Wednesday, June 17, 2015

Meditations: Wildness, Truth, & Light

"Artistic growth is, more than it is anything else, a refining of the sense of truthfulness. 
The stupid believe that to be truthful is easy; only the artist, the great artist, knows how difficult it is." -Willa Cather 

A refining of the sense of truthfulness: this is an interesting way to talk about artistic growth. It's not just a consistent putting a paintbrush to paper, or writing creatively regularly, or presenting an image of a creative life: it's living one. Artistic growth is possible for any life, really: any life that wants to truly and actually become bigger, bolder, evolved, expanded, conscious, open, awake, aware, alive.
When we set off for a life that is all of these things, 'truth' stops becoming a concept we can present factually or bolster against 'other ideas.' Truth becomes a space you live in, something you embody, not just copy or think; a discovery you have made about what is required for the fullness of life that we all naturally crave. Truth is difficult to live.

When I was a child, I remember my babysitter once bringing over a book called 'The Secret Language of Birthdays' that fascinated me. It was a sort of astrological, intuitive, numerology-based guide to what the day of your birth reveals about you; nothing I put too much weight in but something I found symbolically interesting nonetheless. I was born on September 30- 'The Day of Glaring Truth,' and I remember reading in the book: those born on this day are adept at ferreting out the truth and bringing it to light.
And I remember thinking even at the young age of twelve or thirteen, that the idea- the quest, the desire, the thirst- for truth was something I was always in tune to and hungry for. It was different than just wanting answers or to know: 'knowing' stood even then to me as apart from things like trusting, feeling, being in tune with the deeper realities that intelligence alone can't touch.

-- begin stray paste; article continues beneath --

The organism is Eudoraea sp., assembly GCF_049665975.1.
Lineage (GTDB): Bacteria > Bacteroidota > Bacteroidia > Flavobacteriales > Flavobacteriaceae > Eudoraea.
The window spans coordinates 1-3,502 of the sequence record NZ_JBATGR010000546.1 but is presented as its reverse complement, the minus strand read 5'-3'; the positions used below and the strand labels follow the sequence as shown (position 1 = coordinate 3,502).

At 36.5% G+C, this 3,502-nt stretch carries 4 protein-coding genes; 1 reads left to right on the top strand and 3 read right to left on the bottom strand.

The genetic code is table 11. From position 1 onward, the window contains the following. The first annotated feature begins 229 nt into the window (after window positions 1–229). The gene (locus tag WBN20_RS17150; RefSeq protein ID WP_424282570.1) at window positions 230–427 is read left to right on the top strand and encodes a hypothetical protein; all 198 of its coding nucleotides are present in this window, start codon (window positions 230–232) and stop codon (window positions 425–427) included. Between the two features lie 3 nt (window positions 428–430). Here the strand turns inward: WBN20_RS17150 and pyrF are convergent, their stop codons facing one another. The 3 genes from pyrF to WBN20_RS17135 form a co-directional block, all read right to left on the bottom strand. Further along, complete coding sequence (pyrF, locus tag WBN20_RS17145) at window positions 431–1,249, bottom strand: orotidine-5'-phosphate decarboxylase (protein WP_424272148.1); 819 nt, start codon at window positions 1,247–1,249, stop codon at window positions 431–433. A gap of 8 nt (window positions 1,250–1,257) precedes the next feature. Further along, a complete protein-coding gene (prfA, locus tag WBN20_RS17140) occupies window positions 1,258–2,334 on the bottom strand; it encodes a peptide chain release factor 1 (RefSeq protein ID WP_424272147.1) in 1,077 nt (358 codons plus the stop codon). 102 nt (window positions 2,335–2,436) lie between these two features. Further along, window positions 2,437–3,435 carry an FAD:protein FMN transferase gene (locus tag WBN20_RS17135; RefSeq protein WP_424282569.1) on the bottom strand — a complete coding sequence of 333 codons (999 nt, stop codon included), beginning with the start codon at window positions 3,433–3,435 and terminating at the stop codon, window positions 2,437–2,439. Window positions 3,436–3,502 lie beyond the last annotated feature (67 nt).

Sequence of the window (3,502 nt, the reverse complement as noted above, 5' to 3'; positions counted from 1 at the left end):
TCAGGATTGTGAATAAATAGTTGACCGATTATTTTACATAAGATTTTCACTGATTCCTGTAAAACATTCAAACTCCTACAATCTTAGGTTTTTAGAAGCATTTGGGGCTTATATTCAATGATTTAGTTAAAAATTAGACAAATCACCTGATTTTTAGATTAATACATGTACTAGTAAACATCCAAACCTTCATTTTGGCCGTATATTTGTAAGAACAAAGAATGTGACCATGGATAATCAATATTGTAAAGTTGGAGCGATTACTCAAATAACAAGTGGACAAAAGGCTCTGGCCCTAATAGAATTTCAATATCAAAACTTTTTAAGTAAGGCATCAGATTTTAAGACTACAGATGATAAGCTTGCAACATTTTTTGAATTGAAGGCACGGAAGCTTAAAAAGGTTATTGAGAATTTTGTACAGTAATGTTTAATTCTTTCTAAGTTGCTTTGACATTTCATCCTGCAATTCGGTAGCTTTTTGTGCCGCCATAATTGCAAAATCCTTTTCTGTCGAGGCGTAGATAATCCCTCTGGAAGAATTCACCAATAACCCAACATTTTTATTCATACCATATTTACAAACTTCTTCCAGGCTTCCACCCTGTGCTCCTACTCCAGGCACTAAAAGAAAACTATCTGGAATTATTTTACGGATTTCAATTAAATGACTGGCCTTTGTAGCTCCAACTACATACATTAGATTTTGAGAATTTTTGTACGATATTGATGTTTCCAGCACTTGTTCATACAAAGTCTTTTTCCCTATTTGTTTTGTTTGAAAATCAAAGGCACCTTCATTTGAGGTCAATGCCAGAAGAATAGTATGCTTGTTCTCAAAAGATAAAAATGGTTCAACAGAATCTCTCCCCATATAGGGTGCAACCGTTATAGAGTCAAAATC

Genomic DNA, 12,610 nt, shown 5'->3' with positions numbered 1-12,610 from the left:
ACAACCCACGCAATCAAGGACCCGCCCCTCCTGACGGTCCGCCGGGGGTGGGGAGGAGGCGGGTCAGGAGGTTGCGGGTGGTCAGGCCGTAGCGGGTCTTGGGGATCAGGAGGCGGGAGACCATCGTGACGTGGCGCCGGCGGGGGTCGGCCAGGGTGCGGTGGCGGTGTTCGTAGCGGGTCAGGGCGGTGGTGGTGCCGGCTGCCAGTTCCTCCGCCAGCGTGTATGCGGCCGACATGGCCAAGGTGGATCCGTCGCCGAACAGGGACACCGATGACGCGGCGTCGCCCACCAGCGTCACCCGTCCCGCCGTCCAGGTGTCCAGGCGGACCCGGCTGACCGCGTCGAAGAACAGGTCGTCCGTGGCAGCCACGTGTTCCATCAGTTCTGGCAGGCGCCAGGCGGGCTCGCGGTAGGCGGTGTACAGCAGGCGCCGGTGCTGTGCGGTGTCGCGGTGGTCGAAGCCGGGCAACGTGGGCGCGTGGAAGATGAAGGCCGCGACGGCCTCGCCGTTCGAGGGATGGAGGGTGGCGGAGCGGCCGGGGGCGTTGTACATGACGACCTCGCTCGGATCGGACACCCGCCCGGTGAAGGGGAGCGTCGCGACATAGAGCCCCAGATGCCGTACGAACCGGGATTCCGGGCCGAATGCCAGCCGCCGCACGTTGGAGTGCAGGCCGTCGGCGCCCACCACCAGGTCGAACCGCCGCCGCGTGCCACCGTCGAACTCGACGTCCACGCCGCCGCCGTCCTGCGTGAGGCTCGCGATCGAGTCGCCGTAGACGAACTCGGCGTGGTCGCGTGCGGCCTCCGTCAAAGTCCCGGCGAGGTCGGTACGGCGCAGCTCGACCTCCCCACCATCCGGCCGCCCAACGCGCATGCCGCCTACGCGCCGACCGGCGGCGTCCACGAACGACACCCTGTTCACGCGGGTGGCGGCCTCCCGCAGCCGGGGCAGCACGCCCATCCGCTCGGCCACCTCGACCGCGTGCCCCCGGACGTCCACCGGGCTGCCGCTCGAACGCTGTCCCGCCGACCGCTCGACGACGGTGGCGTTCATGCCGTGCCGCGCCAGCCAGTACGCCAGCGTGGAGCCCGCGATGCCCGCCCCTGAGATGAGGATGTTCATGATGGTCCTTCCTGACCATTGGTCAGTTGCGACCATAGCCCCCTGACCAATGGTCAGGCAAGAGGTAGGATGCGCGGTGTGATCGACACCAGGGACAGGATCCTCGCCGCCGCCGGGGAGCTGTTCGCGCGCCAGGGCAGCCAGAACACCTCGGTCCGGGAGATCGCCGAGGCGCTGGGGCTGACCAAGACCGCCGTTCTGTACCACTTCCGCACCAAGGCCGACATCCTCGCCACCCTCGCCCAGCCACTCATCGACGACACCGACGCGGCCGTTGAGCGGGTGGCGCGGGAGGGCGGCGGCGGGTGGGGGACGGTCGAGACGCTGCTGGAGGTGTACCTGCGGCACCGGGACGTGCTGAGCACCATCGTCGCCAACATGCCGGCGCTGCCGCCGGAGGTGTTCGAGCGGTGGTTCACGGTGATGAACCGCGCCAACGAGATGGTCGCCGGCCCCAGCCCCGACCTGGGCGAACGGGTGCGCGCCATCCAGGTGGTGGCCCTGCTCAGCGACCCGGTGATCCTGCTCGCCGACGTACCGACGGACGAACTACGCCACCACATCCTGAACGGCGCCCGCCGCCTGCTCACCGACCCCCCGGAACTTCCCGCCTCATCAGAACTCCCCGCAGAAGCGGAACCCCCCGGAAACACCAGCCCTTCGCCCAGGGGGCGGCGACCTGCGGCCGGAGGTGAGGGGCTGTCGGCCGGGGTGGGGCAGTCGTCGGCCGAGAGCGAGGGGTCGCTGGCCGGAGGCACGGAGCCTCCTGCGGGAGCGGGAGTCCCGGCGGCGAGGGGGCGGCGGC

I think many times people perceive truth as belonging to one category or the other: either literal, thought-based, and intellectually provable or comprehensible; or spiritual, faith-based, and non-comprehensible. I think the greatest seekers and seers of truth have eliminated this duality, and realize that the truth is a lot bigger than truth.

Truth is a little bit, maybe counter-intuitively, beyond knowing. Knowing is static; it doesn't move, it can't evolve or adapt.  Truth is different. It is more of a way. It has to do with seeing a little bit beyond, understanding a little bit beyond understanding.
An interesting thing I've learned about truth is that it's scary too. It's difficult and it's challenging. It requires a lot from us. "It is stupid to believe that to be truthful is easy"- truth is often rejected and misunderstood; 'lies,' things that tend to protect the ego and keep us comfortable, are often easy. They keep us safe- but provide us no growth.

To call people- including ourselves- to out highest potential, we need to speak truth to them. Another thing truth does is bring light- which, if we are not ready for truth to be faced or revealed, isn't always welcome. 

Darkness, though miserable, is preferable because it conceals and hides. But it also breeds shame, under-confidence, and lies. To walk in truth everyday is a literal and moral exercise of bravery: are we living in the best way we can, to our fullest? Or do we just want to appear to be doing that, so we can appear to happy?
Truth feels like becoming something new.

It takes passion to face, discipline to follow, obedience to live out; intellect and emotional awareness to understand; humility and selflessness to implement. Truth sets us free. When we look at a person who lives this life fully, lightly, uncompromisingly, genuinely, honestly, beautifully, true to their voice- we should see light

And if we look into the heart of that person, we should see a fundamental value system that is the thing that generates such shining- just as if we looked into the heart of a person who lives aggressively, selfishly, angrily, as though life were more slavery than beauty- we would see a value system (or lack thereof) that produces such darkness.   
Only darkness leads no where. We can't grow artistically if we don't have a source of light. There must be some awareness of an inner fire that we're not sourcing, just allowing, leaving space for, for us to understand who we are and see ourselves in truth. This is what the artist inevitably does, because to create at all is a matter of refining a sense of truthfulness and requires an awareness of this process. 

It calls us to look at the light, to be free.

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